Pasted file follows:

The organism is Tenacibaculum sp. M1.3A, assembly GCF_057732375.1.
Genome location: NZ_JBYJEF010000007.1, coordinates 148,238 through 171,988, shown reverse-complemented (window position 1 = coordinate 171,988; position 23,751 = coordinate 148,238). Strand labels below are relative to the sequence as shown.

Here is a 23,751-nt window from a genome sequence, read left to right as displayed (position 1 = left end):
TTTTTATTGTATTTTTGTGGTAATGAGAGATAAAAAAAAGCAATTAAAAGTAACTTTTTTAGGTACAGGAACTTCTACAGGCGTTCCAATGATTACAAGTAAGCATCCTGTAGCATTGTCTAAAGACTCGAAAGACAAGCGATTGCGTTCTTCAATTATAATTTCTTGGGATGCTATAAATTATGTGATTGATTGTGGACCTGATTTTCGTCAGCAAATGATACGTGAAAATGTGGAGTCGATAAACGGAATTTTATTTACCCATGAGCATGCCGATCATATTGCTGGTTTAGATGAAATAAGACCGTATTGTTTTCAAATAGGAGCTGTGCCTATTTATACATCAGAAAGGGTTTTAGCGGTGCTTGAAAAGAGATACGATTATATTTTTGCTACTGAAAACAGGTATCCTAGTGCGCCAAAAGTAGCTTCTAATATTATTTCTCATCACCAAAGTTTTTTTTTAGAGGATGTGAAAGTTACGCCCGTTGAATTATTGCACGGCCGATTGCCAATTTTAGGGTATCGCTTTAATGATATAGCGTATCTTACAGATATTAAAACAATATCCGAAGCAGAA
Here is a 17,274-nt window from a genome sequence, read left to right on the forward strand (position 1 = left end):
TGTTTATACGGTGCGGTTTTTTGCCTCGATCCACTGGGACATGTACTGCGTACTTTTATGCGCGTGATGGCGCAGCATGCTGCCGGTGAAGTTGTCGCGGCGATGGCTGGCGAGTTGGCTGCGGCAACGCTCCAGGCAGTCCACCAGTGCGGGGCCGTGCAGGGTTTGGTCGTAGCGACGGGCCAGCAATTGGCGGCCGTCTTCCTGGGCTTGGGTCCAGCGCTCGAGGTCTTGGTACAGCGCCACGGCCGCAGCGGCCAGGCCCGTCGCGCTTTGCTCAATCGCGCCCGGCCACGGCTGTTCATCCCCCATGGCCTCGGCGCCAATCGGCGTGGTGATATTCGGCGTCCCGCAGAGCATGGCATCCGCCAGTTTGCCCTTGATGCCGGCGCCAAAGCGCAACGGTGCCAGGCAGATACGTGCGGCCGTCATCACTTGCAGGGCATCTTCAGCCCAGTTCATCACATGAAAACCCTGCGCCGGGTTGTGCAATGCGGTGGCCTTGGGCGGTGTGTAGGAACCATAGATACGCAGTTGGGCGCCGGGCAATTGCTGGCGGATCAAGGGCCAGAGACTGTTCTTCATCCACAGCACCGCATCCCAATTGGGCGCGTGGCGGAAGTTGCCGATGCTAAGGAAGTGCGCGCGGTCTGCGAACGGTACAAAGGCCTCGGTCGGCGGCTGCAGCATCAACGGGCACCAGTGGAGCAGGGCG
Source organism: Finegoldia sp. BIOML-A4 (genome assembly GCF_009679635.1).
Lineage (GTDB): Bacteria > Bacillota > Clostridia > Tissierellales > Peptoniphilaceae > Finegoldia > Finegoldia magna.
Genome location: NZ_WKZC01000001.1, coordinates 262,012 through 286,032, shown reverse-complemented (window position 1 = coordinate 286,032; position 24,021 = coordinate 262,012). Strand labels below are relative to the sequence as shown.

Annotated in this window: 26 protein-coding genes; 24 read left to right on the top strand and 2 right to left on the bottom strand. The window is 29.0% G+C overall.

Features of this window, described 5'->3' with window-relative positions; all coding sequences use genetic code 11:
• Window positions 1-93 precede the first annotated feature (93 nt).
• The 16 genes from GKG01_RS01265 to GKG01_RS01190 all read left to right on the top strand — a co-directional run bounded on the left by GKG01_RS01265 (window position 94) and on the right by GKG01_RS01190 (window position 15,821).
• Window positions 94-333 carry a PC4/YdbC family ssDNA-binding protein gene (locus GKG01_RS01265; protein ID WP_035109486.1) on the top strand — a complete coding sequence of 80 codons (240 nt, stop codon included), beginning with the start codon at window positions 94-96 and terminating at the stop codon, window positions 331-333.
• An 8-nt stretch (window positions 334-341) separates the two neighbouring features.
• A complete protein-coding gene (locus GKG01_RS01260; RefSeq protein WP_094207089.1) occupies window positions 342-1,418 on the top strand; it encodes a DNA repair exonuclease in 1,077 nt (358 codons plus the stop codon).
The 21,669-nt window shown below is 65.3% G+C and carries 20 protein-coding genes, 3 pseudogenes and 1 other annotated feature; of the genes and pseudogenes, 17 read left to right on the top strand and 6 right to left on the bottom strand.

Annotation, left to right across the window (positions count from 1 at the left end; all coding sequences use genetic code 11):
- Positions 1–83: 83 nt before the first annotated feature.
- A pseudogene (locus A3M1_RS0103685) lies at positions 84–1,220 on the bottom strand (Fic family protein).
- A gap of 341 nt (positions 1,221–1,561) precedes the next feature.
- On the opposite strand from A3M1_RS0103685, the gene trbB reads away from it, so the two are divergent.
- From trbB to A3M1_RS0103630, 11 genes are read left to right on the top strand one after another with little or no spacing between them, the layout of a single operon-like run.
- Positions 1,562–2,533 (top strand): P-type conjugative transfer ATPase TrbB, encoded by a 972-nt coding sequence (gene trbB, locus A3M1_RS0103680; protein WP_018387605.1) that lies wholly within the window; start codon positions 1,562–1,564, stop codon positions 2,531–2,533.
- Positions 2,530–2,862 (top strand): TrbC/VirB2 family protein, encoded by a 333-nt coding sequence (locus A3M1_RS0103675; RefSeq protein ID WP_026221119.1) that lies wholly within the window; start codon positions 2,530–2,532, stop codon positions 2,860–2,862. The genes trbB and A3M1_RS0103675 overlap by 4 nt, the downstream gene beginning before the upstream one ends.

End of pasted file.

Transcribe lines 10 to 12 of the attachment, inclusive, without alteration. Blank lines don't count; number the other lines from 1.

Annotated in this window: 26 protein-coding genes; 24 read left to right on the top strand and 2 right to left on the bottom strand. The window is 29.0% G+C overall.

Features of this window, described 5'->3' with window-relative positions; all coding sequences use genetic code 11:
• Window positions 1-93 precede the first annotated feature (93 nt).